Wind Energy Markets

At the end of September 2014, wind project developers reported more than 13,600 megawatts (MW) of wind capacity under construction across 105 projects in 21 states. The majority of wind construction activity continues to be focused within Texas (>7,600 MW). There are more than 1,170 MW under construction in Oklahoma, more than 1,050 MW under construction in Iowa, more than 780 MW under construction in North Dakota, and more than 670 MW under construction in Kansas.

More current statistics are available in the U.S. Wind Industry 2014 Market Reports. You can access AWEA’s U.S. wind industry market reports from 2009 to the present here.


Some of the best wind resources in the country are located in areas remote from the largest load centers and markets for electricity. By expanding and upgrading transmission systems, the nation could better access wind energy, which could be more easily moved from distant areas to population centers where electricity demand is greatest. Also, by facilitating the expansion and geographical dispersion of wind power across a wide area, an upgraded transmission grid improves the reliability of wind. When wind output is slowing at one location, it is usually increasing somewhere else. Thus, dispersed wind power compensates for short-term fluctuations.

Aside from leveraging our wind resources, there are a number of other reasons why America needs to invest in its power grid. A congested and obsolete power grid limits consumers’ access to lower-cost power. It is also inefficient and prone to blackouts. These factors alone cost American consumers tens of billions of dollars per year in elevated electric rates and lost productivity.

The U.S. Department of Energy has also identified transmission limitations as the largest obstacle to realizing the economic, environmental, and energy security benefits of obtaining 20% of our electricity from wind power. Wind power projects totaling 127,071 MW were in the interconnection queue at the end of 2012, waiting to connect to the electricity transmission system because there is not enough transmission capacity to carry the electricity they would produce.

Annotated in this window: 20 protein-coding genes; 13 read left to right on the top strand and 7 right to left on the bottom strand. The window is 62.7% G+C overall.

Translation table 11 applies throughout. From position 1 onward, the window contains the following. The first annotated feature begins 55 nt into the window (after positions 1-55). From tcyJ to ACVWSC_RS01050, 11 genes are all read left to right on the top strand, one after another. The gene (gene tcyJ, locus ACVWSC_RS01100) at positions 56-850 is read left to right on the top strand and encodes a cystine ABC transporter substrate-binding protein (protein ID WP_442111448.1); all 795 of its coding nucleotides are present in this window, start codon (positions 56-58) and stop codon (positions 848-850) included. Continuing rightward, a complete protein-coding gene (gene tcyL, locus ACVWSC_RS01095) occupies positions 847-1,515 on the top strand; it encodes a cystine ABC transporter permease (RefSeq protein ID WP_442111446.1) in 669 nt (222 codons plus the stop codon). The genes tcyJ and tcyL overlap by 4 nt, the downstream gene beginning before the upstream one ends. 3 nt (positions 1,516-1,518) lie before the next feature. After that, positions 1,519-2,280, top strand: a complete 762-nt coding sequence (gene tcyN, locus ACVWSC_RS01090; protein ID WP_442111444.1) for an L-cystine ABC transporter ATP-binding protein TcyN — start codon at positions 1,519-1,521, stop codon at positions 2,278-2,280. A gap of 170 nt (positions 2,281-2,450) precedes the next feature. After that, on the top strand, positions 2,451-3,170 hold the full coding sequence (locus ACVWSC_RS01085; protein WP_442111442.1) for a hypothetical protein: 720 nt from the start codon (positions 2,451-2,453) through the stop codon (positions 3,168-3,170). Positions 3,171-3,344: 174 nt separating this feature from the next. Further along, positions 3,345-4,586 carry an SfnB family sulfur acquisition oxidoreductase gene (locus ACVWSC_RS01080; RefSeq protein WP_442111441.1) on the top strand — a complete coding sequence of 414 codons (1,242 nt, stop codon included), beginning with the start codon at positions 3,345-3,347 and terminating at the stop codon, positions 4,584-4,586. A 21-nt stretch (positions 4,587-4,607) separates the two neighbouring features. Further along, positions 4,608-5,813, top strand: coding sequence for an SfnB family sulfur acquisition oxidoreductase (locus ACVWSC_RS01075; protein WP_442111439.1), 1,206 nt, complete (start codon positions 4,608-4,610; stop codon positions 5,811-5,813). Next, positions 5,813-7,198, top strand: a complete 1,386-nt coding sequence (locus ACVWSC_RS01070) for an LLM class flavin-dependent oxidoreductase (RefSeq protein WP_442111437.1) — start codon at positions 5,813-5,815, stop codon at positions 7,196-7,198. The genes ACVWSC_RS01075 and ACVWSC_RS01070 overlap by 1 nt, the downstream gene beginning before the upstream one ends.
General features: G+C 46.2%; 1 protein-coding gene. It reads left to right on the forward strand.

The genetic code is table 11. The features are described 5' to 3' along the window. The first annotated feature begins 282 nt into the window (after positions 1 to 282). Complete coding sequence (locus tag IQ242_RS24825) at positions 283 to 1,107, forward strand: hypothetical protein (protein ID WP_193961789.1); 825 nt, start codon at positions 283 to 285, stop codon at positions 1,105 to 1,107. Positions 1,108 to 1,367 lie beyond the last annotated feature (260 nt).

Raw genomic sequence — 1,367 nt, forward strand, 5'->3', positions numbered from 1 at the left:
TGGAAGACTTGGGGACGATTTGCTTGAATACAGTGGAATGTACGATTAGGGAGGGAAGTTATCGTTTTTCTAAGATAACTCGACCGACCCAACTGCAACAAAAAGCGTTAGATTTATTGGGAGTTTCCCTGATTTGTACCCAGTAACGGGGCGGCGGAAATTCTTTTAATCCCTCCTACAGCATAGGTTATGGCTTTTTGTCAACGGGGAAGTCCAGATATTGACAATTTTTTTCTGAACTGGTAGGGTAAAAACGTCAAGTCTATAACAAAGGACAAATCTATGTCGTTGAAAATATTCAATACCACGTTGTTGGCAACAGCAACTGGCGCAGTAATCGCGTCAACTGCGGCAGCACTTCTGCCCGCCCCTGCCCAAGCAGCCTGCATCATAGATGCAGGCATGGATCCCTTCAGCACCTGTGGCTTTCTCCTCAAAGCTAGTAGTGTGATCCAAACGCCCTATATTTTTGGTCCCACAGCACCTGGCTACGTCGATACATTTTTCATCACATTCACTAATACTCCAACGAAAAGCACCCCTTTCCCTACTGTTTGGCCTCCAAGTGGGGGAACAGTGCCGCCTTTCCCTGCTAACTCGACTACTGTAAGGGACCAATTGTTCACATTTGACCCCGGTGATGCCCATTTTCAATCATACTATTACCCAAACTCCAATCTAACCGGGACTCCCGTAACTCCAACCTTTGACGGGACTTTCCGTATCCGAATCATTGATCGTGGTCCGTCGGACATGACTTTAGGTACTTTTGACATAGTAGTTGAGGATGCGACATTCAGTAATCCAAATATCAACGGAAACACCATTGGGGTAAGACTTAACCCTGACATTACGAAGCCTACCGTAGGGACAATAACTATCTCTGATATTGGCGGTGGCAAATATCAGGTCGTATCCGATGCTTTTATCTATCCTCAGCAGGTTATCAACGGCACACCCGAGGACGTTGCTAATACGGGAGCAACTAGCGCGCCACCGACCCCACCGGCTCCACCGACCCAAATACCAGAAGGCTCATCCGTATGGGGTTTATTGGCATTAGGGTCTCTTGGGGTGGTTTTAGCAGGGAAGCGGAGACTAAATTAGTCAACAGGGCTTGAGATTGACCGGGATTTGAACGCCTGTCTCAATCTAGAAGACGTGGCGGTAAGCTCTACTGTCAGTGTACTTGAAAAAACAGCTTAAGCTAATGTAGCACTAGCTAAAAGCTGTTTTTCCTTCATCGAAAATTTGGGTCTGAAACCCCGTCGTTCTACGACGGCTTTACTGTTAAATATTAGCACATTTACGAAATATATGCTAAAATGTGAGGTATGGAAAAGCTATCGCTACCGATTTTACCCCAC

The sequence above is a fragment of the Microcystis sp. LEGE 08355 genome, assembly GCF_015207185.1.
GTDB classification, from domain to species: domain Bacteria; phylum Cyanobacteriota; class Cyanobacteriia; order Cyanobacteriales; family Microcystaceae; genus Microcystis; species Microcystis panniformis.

More Information

Transmission is a large topic area. The National Wind Coordinating Collaborative publishes reports and case studies related to transmission and maintains a comprehensive researchsection on the NWCC website.

The National Renewable Energy Laboratory maintains a Transmission Grid Integrationwebsite that includes publications, data and resources, and FAQs.

During 2011, the American Recovery and Reinvestment Act supported a groundbreaking study that identifies the challenges associated with increasing variable generation. The U.S. Department of Energy recently published a report, Strategies and Decision Support Systems for Integrating Variable Energy Resources in Control Centers for Reliable Grid Operations: Global Practices, Examples of Excellence and Lessons Learned (PDF 6.56 MB), that discusses the study’s findings regarding wind energy grid integration. The report provides utilities with recommendations and examples of success stories aimed at informing the design of decision-support tools, solutions, and strategies for integrating more wind energy into power systems. An executive summary (PDF 439 KB) of the report is also available.

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